Downloading Sample Databases For SQL Server
For practice purposes, we can download the AdventureWorks databases provided by Microsoft. Just go to Google and search for “download adventureworks”.
Look for the AdventureWorks sample databases – SQL Server and click on it.
We can download the sample databases under the Download backup files. The only difference between these files is their dates. For this tutorial, we’ll use the 2012 version but you can certainly use any version that you want.
There are 3 types of databases here: AdventureWorks2012 (OLTP), AdventureWorksDW2012 (Data Warehouse), and AdventureWorksLT2012 (Lightweight). OLTP database contains the typical online transaction workloads. DW stands for data warehouse which contains the data warehousing workloads. The LT stands for lightweight which is just a smaller version of the OLTP database. We can download as much as we want here.
For this tutorial, we’ll download AdventureWorks2012 and AdventureWorksDW2012. Again, these are backup databases from Microsoft that we can restore later on for practice purposes.
Restoring Databases On SQL Server Management Studio
To restore the databases that we’ve downloaded, go back to the SMSS application and right-click on the Databases. Then click Restore Database.
We want to restore a database that’s from our device. So, let’s select the Device as the source.
Click on the ellipses to locate the files.
We’re getting the backup media type in a file because we’ve already downloaded 2 files. Then, click the Add button.
It’ll then show us the Backup File Location. We already have sample files here with the 2019 version. However, the files (2012 version) that we downloaded earlier are not yet in this location.
To add our downloaded database here, just copy the provided Backup File Location path.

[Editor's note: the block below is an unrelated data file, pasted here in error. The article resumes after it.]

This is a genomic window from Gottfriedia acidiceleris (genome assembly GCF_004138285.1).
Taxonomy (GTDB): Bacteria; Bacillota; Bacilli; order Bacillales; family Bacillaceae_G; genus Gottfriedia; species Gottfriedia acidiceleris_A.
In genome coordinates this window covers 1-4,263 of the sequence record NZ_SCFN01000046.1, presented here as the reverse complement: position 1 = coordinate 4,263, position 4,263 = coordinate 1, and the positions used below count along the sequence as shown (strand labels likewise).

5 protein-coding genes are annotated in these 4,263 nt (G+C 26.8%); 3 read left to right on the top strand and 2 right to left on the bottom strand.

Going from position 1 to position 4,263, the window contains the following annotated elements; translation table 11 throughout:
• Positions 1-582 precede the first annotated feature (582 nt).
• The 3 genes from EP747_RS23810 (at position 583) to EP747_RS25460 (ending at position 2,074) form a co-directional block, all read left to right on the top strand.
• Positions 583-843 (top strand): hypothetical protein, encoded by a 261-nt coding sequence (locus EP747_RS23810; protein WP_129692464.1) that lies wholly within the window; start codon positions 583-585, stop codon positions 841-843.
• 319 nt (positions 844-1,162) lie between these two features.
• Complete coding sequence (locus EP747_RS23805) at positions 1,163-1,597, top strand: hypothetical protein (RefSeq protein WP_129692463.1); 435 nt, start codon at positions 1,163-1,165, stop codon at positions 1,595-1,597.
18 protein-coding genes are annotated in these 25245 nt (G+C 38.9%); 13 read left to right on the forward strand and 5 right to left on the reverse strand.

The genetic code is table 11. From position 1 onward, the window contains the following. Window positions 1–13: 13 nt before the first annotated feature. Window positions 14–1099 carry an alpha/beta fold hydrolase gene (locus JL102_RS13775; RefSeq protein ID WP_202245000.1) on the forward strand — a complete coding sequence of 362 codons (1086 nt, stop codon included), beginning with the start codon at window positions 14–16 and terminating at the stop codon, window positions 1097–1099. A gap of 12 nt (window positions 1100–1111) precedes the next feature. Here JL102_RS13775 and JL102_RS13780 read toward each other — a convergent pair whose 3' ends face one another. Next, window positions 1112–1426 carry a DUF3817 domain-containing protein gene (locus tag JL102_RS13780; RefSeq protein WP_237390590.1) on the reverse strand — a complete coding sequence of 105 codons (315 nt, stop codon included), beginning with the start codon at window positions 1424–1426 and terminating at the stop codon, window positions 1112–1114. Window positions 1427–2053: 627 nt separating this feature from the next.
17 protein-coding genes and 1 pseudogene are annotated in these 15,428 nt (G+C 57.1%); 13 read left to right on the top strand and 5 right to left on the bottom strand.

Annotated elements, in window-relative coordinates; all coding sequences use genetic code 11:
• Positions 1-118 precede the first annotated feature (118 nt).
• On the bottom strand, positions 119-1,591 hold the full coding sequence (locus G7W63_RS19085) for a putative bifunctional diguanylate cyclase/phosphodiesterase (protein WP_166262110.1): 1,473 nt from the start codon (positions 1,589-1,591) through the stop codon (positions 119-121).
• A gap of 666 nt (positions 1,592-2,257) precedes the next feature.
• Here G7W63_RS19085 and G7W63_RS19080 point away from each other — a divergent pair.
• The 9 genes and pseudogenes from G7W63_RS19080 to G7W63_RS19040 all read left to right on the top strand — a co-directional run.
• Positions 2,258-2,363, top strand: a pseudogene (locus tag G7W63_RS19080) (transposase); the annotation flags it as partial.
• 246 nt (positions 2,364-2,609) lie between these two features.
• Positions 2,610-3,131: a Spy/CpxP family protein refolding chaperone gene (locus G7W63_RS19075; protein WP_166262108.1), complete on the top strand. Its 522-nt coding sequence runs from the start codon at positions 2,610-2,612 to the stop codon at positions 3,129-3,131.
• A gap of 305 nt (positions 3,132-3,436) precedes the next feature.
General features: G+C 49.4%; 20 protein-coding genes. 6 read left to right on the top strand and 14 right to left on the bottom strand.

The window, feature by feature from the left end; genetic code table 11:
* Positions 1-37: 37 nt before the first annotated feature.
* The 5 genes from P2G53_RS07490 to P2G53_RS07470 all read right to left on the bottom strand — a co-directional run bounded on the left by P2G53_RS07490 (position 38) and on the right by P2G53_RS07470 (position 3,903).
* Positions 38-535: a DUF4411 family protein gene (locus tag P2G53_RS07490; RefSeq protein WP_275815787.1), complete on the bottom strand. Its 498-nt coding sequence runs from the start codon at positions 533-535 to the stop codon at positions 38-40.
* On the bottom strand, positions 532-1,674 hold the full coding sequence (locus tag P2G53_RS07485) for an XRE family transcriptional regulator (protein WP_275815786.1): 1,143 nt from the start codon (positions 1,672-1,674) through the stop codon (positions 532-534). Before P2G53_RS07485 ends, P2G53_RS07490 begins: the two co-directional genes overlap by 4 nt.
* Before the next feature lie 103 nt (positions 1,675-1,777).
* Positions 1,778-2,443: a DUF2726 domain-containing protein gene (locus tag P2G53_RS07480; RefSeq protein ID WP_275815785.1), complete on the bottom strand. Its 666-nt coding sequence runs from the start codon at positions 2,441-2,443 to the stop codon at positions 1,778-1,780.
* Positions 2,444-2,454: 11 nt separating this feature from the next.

Then, paste it into our File Explorer.
It’ll then bring us to the SQL Server’s Backup folder. Just paste the two files that we’ve downloaded.
On our SSMS application, click the refresh button.
And we’ll see the two databases that we downloaded earlier.
We can now select the file that we want to restore and click the OK button.
Click the OK button here.
And click the OK button here as well.
It’ll then restore our backup database as shown at the top of the image.
A popup box will appear that says our database restored successfully. Just click the OK button as well.
On our SSMS, we can now see a new database added under the Databases folder.
Using the same steps, let’s also restore the AdventureWorksDW2012 database.
Understanding The Structure Of Databases
Click the plus icon to expand the databases.
We can see different folders here. First, let’s open the Tables by clicking the plus icon. Notice the naming structure of the tables. The actual name of the table is placed after the dot (.).
The name before the dot (.) is called Schema. So, we have dbo, HumanResources, Person, Production, Sales, and so on.
We use Schema for management purposes. It’s similar to naming folders on our computer. We use Schema to maintain different records on different Schema.
Another purpose of Schema is to secure particular tables and to manage the users’ access to our tables. For example, for the production tables, we can set permission where only the production people could have access to it. For the sales tables, only the salespeople could have access to it.